I've recently started listening to comedian Jarlath Regan's podcast An Irishman Abroad. The hook is pretty self explanatory. Irish people, or second generation Irish people talk about moving abroad to work. The series started off as comedians and comedy writers, but quickly came to take in footballers, playwrights, boxers and others who moved from Ireland to earn their living in England or other countries. Regan also writes about the people he interviews in the Irish Post. This is his interview with Father Ted writer Arthur Mathews.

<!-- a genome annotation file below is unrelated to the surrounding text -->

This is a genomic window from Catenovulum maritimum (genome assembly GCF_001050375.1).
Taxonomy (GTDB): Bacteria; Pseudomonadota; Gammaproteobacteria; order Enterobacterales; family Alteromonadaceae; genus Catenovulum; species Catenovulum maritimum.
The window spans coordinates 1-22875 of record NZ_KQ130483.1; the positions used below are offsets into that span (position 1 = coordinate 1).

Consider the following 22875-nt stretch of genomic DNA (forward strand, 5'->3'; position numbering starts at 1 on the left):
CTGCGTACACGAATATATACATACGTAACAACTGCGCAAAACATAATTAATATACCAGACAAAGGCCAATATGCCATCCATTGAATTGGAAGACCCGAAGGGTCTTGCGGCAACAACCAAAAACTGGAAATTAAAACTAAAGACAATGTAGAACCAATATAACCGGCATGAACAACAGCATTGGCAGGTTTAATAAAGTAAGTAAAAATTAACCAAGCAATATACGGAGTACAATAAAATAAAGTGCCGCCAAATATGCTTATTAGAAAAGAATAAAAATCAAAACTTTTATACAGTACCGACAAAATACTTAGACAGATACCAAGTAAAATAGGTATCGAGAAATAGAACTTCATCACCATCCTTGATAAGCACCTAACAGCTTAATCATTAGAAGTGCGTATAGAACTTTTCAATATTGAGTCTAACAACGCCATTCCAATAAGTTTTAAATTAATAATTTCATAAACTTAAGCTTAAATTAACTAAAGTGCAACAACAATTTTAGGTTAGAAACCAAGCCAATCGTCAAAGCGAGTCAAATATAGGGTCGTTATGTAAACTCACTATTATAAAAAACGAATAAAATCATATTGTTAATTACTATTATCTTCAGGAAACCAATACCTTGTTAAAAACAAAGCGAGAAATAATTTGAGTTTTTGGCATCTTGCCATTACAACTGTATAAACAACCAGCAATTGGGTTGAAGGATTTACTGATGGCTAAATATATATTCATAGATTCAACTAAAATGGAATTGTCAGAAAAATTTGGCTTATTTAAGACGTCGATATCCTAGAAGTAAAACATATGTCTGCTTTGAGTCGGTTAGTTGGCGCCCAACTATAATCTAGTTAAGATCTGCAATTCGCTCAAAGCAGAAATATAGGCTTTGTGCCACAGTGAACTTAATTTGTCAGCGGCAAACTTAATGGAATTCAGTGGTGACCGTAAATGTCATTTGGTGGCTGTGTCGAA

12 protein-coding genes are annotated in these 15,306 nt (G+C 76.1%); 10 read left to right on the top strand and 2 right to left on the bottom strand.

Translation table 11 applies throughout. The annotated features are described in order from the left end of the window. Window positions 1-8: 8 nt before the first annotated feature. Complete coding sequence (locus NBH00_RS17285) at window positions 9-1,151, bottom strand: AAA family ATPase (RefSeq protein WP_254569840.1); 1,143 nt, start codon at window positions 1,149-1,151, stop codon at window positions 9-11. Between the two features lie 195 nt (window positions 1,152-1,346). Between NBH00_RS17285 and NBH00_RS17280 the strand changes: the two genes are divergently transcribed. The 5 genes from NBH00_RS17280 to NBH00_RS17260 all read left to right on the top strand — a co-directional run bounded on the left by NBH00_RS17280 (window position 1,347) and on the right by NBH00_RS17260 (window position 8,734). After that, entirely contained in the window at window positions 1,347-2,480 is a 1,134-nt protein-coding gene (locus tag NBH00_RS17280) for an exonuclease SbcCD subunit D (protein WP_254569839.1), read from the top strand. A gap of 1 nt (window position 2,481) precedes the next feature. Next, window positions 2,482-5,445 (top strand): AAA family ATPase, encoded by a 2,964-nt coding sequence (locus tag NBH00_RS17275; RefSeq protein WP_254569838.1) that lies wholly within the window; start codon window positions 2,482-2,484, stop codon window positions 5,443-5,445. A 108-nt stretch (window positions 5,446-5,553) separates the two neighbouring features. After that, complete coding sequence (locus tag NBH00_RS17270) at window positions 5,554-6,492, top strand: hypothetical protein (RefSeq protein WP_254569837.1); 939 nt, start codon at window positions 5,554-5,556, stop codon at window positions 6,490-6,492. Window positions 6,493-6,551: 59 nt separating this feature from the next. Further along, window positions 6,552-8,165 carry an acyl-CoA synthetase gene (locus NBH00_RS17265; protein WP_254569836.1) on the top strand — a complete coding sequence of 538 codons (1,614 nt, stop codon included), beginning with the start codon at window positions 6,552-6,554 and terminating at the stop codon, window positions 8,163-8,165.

Like most of the fee-paying private schools in Dublin, an obsession with rugby was foisted upon the students. To some extent this was what would give birth to his feelings that all establishments were silly by their existence. The strangeness of never-ending group rehearsals of songs to sing on the terrace — instead of actual classes — wasn’t lost on him. “Even when I was 12 or 13 I thought that this was an absurd scenario.”

His version of events is that it wasn’t until he met Graham Linehan some 10 years later at Hot Press magazine that his creative life really took off.

“I wasted a lot of years during the 1980s” — taking courses in screen printing, mural painting and anything that was going. “People had no jobs so everyone did courses or they did nothing.” Yet when you scratch the surface at all the truth of his achievements even, during this bleak period in Ireland’s history, they are significant.